Pagan vs. Wicca: What’s the Difference? By Janet Webster

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pagan religion

Religion and spirituality have a deep history that goes far beyond the mainstream. This is especially true of Wicca and Paganism. Both of these are age-old traditions that are often used interchangeably. Though the two have similarities, Wicca and Paganism are separate religions.The two are interconnected and woven together. But there are also key differences. So what’s the difference between Wicca and a pagan religion?

Here are the key differences between the two you should know.

What Is the Pagan Religion?

To answer the question of what is paganism, you have to look back at the history of the religion. Historically, Pagans werethose who followed a polytheistic religion. These are religions with more than one god.

For example, ancient Romans and Greeks were pagans. The term often had a negative association with those who practiced monotheistic religions. Though now, “pagan” is no longer an insult in its primary usage.

First…

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A Brief History of Samhain: When (and Where) Did Halloween’s Celtic Predecessor Get Its Start?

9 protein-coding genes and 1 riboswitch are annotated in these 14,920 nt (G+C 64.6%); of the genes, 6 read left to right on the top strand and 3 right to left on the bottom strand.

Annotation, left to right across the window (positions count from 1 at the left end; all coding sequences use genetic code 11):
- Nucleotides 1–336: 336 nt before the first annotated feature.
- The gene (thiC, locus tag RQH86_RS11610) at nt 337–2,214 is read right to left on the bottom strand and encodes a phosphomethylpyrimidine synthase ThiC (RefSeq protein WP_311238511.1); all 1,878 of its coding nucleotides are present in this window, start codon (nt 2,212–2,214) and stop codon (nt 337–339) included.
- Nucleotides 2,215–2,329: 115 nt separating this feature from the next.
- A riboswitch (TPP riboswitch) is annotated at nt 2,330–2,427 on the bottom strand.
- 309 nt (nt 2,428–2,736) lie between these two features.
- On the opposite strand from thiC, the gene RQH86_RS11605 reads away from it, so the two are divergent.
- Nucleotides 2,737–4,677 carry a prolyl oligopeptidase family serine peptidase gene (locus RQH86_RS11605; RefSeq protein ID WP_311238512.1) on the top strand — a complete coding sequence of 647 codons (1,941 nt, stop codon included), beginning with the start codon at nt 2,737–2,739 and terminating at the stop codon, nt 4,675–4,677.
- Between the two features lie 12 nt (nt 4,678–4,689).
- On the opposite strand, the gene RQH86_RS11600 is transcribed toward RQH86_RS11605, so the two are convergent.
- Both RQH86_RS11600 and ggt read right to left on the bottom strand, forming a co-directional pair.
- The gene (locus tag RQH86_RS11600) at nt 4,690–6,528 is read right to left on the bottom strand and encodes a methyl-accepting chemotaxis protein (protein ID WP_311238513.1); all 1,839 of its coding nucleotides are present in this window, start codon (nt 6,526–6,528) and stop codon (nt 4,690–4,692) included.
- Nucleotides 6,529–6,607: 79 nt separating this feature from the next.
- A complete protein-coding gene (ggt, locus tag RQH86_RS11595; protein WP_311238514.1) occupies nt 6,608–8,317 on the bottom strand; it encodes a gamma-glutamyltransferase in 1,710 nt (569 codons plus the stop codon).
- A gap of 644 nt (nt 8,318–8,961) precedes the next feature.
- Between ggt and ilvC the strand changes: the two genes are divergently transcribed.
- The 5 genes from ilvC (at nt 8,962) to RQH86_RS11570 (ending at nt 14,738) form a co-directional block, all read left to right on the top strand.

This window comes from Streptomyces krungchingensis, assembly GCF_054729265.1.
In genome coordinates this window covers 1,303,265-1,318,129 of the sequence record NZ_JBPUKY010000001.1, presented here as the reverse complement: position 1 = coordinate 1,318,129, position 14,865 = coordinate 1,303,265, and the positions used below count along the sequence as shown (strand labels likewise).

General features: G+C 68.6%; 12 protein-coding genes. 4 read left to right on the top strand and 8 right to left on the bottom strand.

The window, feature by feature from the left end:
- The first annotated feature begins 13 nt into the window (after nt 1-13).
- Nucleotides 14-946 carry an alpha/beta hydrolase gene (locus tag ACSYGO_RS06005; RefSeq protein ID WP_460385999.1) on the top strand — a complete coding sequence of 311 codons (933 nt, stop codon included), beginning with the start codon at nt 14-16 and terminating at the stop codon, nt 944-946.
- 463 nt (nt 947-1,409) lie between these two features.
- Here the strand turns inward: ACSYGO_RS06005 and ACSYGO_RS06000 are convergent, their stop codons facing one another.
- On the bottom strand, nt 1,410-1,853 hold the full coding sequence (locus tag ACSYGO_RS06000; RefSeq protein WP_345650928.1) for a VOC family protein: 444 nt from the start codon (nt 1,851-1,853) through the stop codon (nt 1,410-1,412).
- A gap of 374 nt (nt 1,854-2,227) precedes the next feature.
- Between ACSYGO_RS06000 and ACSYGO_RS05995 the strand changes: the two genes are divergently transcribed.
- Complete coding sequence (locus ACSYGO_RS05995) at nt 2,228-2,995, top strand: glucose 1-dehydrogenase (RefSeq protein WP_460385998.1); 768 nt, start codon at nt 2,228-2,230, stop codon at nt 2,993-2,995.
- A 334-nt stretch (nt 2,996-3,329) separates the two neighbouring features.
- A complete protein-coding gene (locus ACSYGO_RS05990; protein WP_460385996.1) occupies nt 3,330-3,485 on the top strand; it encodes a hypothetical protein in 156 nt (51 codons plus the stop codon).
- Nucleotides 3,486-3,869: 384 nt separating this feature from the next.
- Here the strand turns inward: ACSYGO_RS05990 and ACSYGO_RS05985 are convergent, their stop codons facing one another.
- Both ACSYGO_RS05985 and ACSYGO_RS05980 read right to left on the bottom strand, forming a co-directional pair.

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As I explored in my previous article, “What Is Samhain?”, the October 31st/November 1st festival was ancient Ireland’s pagan New Year celebration.

Samhain (“summer’s end”) marked the conclusion of one pastoral year and the commencement of the next. As an ancient Celt, you would have been keenly aware that the days were noticeably shorter during the Samhain season, as if the sun itself were in retreat.

The world was darker.

The harvest, over.

Samhain was a liminal time. A time when worries spread and imaginations ran wild.

So the ancient Celts did what any sensible people would do in the face of encroaching darkness:

They shined a light.

To quote Scottish scholar and folklore researcher J.A. MacCulloch:

As the powers of growth were in danger and in eclipse in…

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Dr. R. Andrew Chesnut Interviews Dr. Cressida Stone on her new Santa Muerte Grimoire: “Secrets of Santa Muerte: A Guide to the Spells, Prayers, Rituals and Hexes.”

Most Holy Death

Dr R. Andrew Chesnut:

So Cressida you just published this new book on Santa Muerte, can you tell us who it is for, and why you wrote it?

Cressida Stone:

This book is about Santa Muerte, the Mexican folk saint of Death and is for devotees or people who are interested in learning how to work with Santa Muerte. To quote you Andrew, in your endorsement of my book, it “is the most complete of the spiritual guides on devotion to Santa Muerte”, including innumerable prayers, spells, rituals, omen guides, ceromancy and much more. I was compelled to write it following a beautiful dream of Santa Muerte in which she appeared in a gown of purple, whispering to me in the way only Death can that she wanted this book to be written, for me to share the beauty of her mysticism, her magic to others so that they too…

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What’s a Sun Witch? By Lady Alethea

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It seems like all witches are obsessed with the moon, but that is definitely not the case.